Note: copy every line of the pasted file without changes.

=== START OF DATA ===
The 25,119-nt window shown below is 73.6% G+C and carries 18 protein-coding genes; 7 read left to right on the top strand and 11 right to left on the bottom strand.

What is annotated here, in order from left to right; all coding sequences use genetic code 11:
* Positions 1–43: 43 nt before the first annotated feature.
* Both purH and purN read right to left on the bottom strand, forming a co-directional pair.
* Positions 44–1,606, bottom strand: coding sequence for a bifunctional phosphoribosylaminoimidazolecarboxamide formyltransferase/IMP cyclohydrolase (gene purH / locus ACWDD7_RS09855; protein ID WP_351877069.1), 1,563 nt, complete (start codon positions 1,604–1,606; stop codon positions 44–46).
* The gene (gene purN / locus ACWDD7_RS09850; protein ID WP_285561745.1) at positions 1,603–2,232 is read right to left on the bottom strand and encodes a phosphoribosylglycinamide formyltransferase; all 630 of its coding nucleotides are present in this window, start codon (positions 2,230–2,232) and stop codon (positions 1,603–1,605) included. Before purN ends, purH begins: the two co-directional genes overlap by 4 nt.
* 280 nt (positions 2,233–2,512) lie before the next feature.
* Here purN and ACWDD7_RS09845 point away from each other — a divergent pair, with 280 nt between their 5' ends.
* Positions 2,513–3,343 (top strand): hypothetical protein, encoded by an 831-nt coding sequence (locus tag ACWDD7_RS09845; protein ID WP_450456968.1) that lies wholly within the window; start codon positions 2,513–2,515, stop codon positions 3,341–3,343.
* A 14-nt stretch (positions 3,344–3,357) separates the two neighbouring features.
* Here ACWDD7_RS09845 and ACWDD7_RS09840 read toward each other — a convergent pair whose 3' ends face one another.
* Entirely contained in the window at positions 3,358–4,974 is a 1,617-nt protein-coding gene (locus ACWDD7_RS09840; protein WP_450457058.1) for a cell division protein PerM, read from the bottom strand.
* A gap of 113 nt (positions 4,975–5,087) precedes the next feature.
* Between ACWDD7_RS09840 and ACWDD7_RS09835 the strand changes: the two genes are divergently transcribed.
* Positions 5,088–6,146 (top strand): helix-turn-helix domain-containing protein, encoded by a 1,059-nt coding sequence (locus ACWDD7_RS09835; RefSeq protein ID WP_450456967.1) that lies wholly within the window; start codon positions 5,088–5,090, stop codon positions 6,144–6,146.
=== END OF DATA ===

The 25,119-nt window shown below is 73.6% G+C and carries 18 protein-coding genes; 7 read left to right on the top strand and 11 right to left on the bottom strand.

What is annotated here, in order from left to right; all coding sequences use genetic code 11:
* Positions 1–43: 43 nt before the first annotated feature.
* Both purH and purN read right to left on the bottom strand, forming a co-directional pair.
* Positions 44–1,606, bottom strand: coding sequence for a bifunctional phosphoribosylaminoimidazolecarboxamide formyltransferase/IMP cyclohydrolase (gene purH / locus ACWDD7_RS09855; protein ID WP_351877069.1), 1,563 nt, complete (start codon positions 1,604–1,606; stop codon positions 44–46).
* The gene (gene purN / locus ACWDD7_RS09850; protein ID WP_285561745.1) at positions 1,603–2,232 is read right to left on the bottom strand and encodes a phosphoribosylglycinamide formyltransferase; all 630 of its coding nucleotides are present in this window, start codon (positions 2,230–2,232) and stop codon (positions 1,603–1,605) included. Before purN ends, purH begins: the two co-directional genes overlap by 4 nt.
* 280 nt (positions 2,233–2,512) lie before the next feature.
* Here purN and ACWDD7_RS09845 point away from each other — a divergent pair, with 280 nt between their 5' ends.
* Positions 2,513–3,343 (top strand): hypothetical protein, encoded by an 831-nt coding sequence (locus tag ACWDD7_RS09845; protein ID WP_450456968.1) that lies wholly within the window; start codon positions 2,513–2,515, stop codon positions 3,341–3,343.
* A 14-nt stretch (positions 3,344–3,357) separates the two neighbouring features.
* Here ACWDD7_RS09845 and ACWDD7_RS09840 read toward each other — a convergent pair whose 3' ends face one another.
* Entirely contained in the window at positions 3,358–4,974 is a 1,617-nt protein-coding gene (locus ACWDD7_RS09840; protein WP_450457058.1) for a cell division protein PerM, read from the bottom strand.
* A gap of 113 nt (positions 4,975–5,087) precedes the next feature.
* Between ACWDD7_RS09840 and ACWDD7_RS09835 the strand changes: the two genes are divergently transcribed.
* Positions 5,088–6,146 (top strand): helix-turn-helix domain-containing protein, encoded by a 1,059-nt coding sequence (locus ACWDD7_RS09835; RefSeq protein ID WP_450456967.1) that lies wholly within the window; start codon positions 5,088–5,090, stop codon positions 6,144–6,146.